So it is a trade-off. I you jump and cruise early and for most of your life - you'll end up paying a price at the other end.
Yes, I agree it is a trade off. But I feel any healthy years 60+ are a bonus, not a certainty.

Life expectancy for males in Denmark is 76 (that is for males born now, not several decades ago). The "quality" of years post 70 on average is not wonderful (looking at health issues). And at 60-70 (the years many people are expecting to go cruising post retirement), good health is by no means a high probability.

I agree that penniless old age spent in a urine reeking nursing home or wrapped in blankets and eating gruel would be the absolute pits, but how many cruising people ever reach this stage? To spend your good years working and saving purely to safeguard some comfort in an old age (that may never come) at the expense of never fulfilling your dreams is, in my opinion not the sensible thing to do (note I say in my opinion).

So many of my friends and acquaintances have been struck by debilitating illnesses in their 50's (typically cancer, heart attacks, strokes), let alone their 60's, that this realisation truly hit home for me many years ago and is a big reason I am cruising now. Just several days ago with a great deal of sadness I wrote condolence letters to the family of a good friend (early 60's) who died while on vacation last week. We were both god-parents to my nephew. He had barely retired and had been full of enthusiasm for his plans for the years ahead. Apart from experiencing grief, it really reinforced that I have made the right choices, as hard as they were at the time.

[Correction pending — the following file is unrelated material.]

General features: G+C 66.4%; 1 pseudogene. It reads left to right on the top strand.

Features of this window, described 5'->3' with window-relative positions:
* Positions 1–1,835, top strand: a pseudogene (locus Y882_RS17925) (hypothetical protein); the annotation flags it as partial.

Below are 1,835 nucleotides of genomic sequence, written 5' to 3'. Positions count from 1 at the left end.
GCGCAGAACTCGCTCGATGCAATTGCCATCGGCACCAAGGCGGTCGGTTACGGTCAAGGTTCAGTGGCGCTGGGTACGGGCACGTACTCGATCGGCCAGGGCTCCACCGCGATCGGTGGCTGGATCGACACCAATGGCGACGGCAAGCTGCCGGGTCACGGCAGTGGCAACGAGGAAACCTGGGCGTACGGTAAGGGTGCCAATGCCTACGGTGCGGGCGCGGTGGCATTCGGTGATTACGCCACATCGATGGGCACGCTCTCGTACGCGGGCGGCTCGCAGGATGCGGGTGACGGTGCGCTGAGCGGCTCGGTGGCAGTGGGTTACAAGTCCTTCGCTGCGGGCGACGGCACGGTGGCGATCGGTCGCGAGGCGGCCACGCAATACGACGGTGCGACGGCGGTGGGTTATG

This had nothing to to do with Murphy's law - s*** can happen at any age, but your odds start to alter dramatically post 60. I just feel that waiting until retirement before trying to fulfil dreams is not a realistic expectation.
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Old 19-11-2012, 10:12   #713
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Re: The Philosophy Behind Sailing Simply and Cheaply

I won't quibble over who can easier step off of the "normal" path. Having high financial wealth certainly ties you tighter to the system, but it also provides more options compared to having little or no wealth. That said, I would guess that almost all CFers are already members of the global 1%. If you can afford, through income or wealth, more than $55USD/day, then you are already one of the top 1% on the planet (according to World Bank economist Branko Milanovic). This underscores the need for the global rich -- that would be us -- to embrace the concept of enough.